November 20th, 2015

Dubliners by James Joyce

book 152:  Dubliners by James Joyce

This is a collection of short stories set in late 1800s/early 1900s Dublin, Ireland.  The book seems to be set up like a life, really.  The first stories involve children and adolescents.  The middle stories are about businessmen and mothers.  The latter stories have to do with older people looking back or facing death.  All the stories have a mix of all of life's nuances, though, and Joyce's writing is brilliant and clean and very realistic.  The stories are also very Irish feeling and are almost totally encompassed by the characters.  There is a sense of both love and tragedy in every story, as there is in every life.  I don't think I could sit and read Joyce for long periods of time because his subjects are sometimes heavy to bear, but I really can't think of a single way that I could recommend to improve his writing.  I imagine other's agree, and that is why at least one of his stories is in pretty much every anthology of literature I have ever seen.

Inuyasha Volume 18 by Rumiko Takahashi

book 153:  InuYasha Volume 18 by Rumiko Takahashi

This volume includes the scene that was so painful (because of my own issues with desire to be able to change someone else to fit my dreams and acceptance of reality because that can never happen) that I almost couldn't watch it during the anime.  First the battle of InuYasha and Koga versus Kageromaru and Juromaru ends as expected.  InuYasha expresses jealousy towards Koga, and Kagome punishes him by returning to her own time again.  While she is gone, however, Kikyo confronts Naraku with the fact that in spite of his becoming a demon, he still contains his original human, Onigumo's, heart, which still lusts after her, preventing him from killing her even though she is a threat to him.  To prove Kikyo wrong, Naraku sends a soul-consuming demon after her which draws the borrowed souls from her body leaving her helpless and fleeing for her life to her old home and InuYasha's domain. InuYasha decides that he will never abandon Kikyo, in spite of his feelings for Kagome, and must let Kagome go.  Kagome realizes this, running back to her own time, not knowing how to deal with the pain of not being chosen.  She eventually decides to love him anyway and asks to stay by his side without expectations. The volume ends with the disappearance of Naraku's castle and the reappearance of an apparently memoryless and uncontrolled Kohaku, Sango's little brother.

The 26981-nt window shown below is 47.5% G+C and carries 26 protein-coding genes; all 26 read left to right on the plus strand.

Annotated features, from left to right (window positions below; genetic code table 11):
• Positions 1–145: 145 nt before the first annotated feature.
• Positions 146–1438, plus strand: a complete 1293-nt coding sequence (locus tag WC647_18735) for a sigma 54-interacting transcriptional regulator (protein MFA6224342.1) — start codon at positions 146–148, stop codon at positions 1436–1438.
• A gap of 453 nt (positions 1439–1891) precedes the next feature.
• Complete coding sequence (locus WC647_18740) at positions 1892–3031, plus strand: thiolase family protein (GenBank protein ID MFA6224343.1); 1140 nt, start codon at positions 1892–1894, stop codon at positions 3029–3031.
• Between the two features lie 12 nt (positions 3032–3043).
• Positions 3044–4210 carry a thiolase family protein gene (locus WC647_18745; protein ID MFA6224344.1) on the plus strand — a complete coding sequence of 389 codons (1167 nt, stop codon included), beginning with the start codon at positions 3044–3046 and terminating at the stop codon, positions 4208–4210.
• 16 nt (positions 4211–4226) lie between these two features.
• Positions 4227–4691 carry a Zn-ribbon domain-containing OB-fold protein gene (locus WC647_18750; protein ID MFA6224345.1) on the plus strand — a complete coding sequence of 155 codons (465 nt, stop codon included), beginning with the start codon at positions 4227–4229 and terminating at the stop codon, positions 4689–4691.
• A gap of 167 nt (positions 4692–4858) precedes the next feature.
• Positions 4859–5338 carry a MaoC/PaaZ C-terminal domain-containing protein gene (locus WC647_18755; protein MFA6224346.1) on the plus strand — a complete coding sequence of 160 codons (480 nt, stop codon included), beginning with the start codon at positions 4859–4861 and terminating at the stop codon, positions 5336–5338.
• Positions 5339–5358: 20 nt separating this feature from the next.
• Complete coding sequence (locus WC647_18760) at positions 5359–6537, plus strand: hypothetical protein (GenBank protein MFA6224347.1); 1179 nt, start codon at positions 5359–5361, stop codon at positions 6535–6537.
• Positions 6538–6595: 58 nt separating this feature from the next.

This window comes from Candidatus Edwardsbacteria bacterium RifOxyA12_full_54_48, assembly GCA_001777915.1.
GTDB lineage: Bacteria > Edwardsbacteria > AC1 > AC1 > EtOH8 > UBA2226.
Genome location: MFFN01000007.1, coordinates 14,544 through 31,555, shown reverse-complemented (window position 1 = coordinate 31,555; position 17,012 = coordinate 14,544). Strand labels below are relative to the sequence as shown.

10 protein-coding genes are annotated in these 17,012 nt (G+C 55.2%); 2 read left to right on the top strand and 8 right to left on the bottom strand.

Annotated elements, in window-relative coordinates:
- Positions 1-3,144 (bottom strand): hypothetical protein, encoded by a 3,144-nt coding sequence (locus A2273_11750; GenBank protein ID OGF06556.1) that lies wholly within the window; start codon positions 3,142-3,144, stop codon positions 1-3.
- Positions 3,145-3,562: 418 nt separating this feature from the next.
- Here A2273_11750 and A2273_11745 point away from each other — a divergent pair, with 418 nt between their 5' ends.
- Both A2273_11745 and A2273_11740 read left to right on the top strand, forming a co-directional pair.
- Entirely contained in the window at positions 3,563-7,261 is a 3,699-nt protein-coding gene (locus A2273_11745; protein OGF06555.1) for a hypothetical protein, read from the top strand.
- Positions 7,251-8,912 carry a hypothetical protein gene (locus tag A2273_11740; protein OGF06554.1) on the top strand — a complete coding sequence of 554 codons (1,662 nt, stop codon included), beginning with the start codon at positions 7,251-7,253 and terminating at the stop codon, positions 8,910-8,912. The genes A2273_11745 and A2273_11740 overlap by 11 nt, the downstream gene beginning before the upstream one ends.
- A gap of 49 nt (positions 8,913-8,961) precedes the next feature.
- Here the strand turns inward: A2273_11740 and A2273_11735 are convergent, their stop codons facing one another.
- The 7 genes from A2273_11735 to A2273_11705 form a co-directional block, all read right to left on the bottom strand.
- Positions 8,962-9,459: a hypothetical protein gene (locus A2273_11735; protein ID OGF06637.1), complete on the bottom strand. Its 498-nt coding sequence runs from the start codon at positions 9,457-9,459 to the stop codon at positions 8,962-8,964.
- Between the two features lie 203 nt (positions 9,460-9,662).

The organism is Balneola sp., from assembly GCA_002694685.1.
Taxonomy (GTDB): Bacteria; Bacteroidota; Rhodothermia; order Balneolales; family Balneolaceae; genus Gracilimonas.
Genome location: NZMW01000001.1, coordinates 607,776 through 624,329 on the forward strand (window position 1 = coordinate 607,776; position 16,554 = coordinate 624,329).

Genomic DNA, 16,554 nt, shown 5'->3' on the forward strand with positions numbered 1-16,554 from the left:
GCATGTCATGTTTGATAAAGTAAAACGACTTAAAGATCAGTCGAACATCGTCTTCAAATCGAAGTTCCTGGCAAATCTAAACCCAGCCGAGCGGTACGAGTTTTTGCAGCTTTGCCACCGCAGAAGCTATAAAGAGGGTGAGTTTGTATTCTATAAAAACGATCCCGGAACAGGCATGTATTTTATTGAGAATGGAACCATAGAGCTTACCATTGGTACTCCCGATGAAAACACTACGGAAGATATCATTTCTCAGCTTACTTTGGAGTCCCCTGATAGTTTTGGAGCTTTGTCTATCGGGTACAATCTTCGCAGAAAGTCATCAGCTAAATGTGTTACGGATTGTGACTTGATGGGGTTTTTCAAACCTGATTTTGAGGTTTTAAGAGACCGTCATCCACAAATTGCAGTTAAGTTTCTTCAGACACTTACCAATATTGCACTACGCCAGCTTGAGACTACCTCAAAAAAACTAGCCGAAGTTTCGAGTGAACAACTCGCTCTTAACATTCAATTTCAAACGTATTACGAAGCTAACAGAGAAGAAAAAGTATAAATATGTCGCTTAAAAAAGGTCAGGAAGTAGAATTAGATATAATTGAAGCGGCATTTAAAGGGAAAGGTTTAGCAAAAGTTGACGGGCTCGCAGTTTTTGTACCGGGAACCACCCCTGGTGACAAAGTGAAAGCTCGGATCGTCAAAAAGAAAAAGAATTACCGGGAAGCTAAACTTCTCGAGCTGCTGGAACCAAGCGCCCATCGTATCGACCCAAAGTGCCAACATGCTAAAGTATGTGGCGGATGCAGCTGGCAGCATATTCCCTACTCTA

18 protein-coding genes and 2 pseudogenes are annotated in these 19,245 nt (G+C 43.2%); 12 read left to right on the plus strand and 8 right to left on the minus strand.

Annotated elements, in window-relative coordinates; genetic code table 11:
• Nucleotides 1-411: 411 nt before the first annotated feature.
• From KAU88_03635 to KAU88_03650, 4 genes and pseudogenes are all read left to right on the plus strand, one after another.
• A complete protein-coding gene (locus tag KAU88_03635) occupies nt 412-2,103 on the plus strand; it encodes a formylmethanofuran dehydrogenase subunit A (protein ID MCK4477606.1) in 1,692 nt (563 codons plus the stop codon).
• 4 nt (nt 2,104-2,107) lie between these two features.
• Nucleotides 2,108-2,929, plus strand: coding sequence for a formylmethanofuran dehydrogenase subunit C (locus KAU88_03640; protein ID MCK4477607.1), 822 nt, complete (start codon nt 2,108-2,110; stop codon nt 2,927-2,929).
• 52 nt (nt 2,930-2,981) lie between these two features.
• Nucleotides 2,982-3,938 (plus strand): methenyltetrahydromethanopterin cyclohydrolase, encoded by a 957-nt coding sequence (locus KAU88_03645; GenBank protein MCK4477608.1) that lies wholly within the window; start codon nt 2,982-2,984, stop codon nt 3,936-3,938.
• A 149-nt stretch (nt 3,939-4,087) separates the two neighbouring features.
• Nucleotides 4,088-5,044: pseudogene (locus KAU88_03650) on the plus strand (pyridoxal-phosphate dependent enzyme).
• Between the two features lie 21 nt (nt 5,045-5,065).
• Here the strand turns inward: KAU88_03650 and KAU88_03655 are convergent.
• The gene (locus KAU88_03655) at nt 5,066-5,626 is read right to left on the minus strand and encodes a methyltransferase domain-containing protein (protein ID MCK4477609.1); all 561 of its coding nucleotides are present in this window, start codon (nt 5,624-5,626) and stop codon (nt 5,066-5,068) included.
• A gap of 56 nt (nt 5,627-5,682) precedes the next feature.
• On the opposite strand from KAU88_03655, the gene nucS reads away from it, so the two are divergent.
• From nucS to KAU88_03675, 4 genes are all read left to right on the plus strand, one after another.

faeries, masked fae

Book 110: The Murdstone Trilogy by Mal Peet

Book 110: The Murdstone Trilogy.
Author: Mal Peet, 2014.
Genre: Fantasy. Publishing. Satire.
Other Details: Hardback. 320 pages.

Philip Murdstone is a writer. He writes subtle YA books about sensitive boys. Subtle books which don’t sell. He does NOT write fantasy. He HATES fantasy - even the faintest whiff of goblins and elves brings him out in hives. But - his agent Minerva Cinch informs him - his career as a writer is kaput if he DOESN’T write fantasy. Luckily for Murdstone, it is at this exact moment that he meets a strange creature from another realm. What could possibly go wrong? - synopsis from UK publisher's website.

As things turned out this was Mal Peet's final book and it is in many ways quite a treat as a satire on the publishing industry as well as the fantasy genre. Yet there was an unevenness to it, which did detract me some.

Having just started reading Diana Gabaldon's Outlander, where standing stones play an important role in setting things in motion, it was interesting that Murdstone's initial experience also takes place when he stumbles into a circle of standing stones. There he has a dream vision of The Realm before going home and encountering the 'greme' Pocket Wellfair, who becomes the narrator of the fantasy trilogy.

It was actually quite a funny book though I felt that as it progressed the author, like his creation, lost his way a little bit. Maybe that was the idea as Murdstone is swept up into the hype of his best-seller as well as having to fend off further incursions of The Realm into everyday reality.

Certainly an unusual and quite unique novel that I did enjoy even though I found Murdstone's passivity and unwillingness to even try to write a fantasy novel somewhat perplexing. I guess that this is because I have long enjoyed fantasy including the Discworld novels of Terry Pratchett that poke fun at the genre. However, I do know people who, like Murdstone, hate with capital letters the genre and refuse to read any fantasy. So maybe they would appreciate Murdstone's dilemma better than I could.